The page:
People grab cheeseburgers during the house warming party for Shake Shack in Dallas, TX Aug. 31, 2016. (Nathan Hunsinger/The Dallas Morning News)

People grab cheeseburgers during the house warming party for Shake Shack in Dallas, TX Aug. 31, 2016. (Nathan Hunsinger/The Dallas Morning News)

Staff Photographer

Marisa Martinez is a self-proclaimed Shake Shack fanatic. She's visited the no-frills burger restaurant in six cities worldwide, including London. So it's only fitting that Martinez was first in line on opening day at the new Shake Shack in Dallas. She arrived at 5 a.m., dressed appropriately in a Shake Shack T-shirt and matching sunglasses. In her backpack, she carried an insulated lunch box, so she could bring burgers to her co-workers for lunch.

"They've got good burgers and awesome customer service," the Garland resident said of her love for the chain. "I take that back -- awesome burgers."

Martinez was one of hundreds that showed up to get a taste of the first Shake Shack to open in Big D, located in Uptown at the Crescent. By the time doors opened at 10:45 a.m., the line stretched from the restaurant's entrance to McKinney Avenue and curled around the corner of the block.

Caroline Montgomery of Dallas was a Shake Shack first timer. Enticed by the pictures online, she convinced several friends to jump in line at 9:45 a.m. She decided to go big and order two burgers, cheese fries and ice cream. The women all work in fitness, but that didn't deter them -- not even close.

"I work out for this!" said Michele Morris, a Pilates, spin and yoga instructor.

I know what you're thinking: In a city with endless burger options and an undying loyalty to Whataburger, what's the big deal?

Shake Shack (Dallas)

Shake Shack began as a hot dog cart in New York City's Madison Square Park. It was, in fact, part of an art installation centered around taxis, because few things say the Big Apple better than yellow-checkered cars and franks. In 2004, owner Danny Meyer erected the first Shake Shack kiosk in the same park in hopes of creating a hangout space for the community. What most people appreciated, however, was the quality of the food.

According to Edwin Bragg, vice president of marketing and communications, Shake Shack's focus has always been on high quality ingredients, including non-GMO products and all-natural beef. The company also partners with local businesses in each city to offer unique menu items. In Dallas, for example, there's the Link Burger, a cheeseburger topped with a link of jalapeno sausage from beloved smokehouse Pecan Lodge.

Opening new restaurants isn't about rapid expansion, Bragg says, though Shake Shack surpassed 100 locations worldwide this summer.

"It's about taking our time to find a spot to put a Shake Shack," he says. "Dallas just checks all the boxes of what we look for in a community."

See the scene on opening day:

The physical location of Dallas' first Shake Shack is unique, too. The restaurant is situated on its own concrete island beneath 30-year-old live oak trees that shade a garden/patio area where patrons can sit with a drink or their dog and play lawn games. It's one of just three locations in the world built in a park-like setting, says Mark Rosati, Shake Shack's culinary director. (The others are the original and a recently opened restaurant in Tokyo.)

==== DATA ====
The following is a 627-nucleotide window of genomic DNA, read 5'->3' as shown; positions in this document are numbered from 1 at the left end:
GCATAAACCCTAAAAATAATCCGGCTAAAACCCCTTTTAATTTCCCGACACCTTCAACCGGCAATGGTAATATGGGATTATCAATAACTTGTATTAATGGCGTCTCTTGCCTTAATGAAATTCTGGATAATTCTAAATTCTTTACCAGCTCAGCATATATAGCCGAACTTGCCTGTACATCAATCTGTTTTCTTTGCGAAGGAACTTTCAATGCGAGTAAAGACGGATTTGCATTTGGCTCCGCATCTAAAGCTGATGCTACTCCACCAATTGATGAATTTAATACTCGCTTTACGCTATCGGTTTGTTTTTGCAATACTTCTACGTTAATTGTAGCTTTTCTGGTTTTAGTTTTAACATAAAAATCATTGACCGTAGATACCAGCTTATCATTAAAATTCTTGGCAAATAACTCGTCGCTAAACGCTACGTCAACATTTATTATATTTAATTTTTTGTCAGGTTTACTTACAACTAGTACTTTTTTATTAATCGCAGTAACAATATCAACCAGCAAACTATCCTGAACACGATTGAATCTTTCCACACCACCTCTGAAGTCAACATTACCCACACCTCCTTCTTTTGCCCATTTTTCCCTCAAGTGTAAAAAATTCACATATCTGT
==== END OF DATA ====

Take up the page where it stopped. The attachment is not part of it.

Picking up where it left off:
"We want a place where people come relax and sit," he says. "It's the antithesis of fast food."

So, what should you order?

Opening day was, admittedly, my first Shake Shack experience, and when I told people, recommendations came flying. Get the chicken sandwich! You have to try a concrete! Bacon cheese fries!

A cheeseburger topped with griddled Pecan Lodge jalapeno cheese sausage link served during the  house warming party for Shake Shack in Dallas, TX Aug. 31, 2016.

A cheeseburger topped with griddled Pecan Lodge jalapeno cheese sausage link served during the house warming party for Shake Shack in Dallas, TX Aug. 31, 2016.

Nathan Hunsinger/The Dallas Morning News

The most popular items we saw people eating were the traditional ShackBurger with cheese, lettuce, tomato and ShackSauce; the SmokeShack, which comes topped with bacon and cherry pepper relish; and the aforementioned Link Burger, which received rave reviews from patrons. All of the sandwiches are served on potato buns.

Fries -- crinkle cut! -- come stand-alone, or with cheese and/or bacon.

Your sweet tooth won't go unsatisfied here either. Shake Shack is also known for its custards, which come as shakes, cups, cones, floats and "concretes," which are essentially ice cream mixed with goodies like pecans or fudge. Dallas specialties includes the Dallas Pie Oh My (vanilla custard blended with a slice of Emporium Pies' seasonal recipe; right now it's cherry), and the Pearl and Pecan (vanilla custard with salted caramel sauce, pecans and chocolate toffee). Five percent of proceeds from the latter benefit the Children's Medical Center of Dallas.

Thirsty? The restaurant serves beer and wine on tap, and offers select ones in bottles and cans.

Is it worth the wait?

The majority of people on opening day said Shake Shack was worth the wait. (One person we interviewed on Facebook Live said he didn't like much about it, ouch!) But for Martinez, the super fan, it was heaven.

"I have reached nirvana, finally," she says. "I've found nirvana 15 miles from home."

What's Happening on GuideLive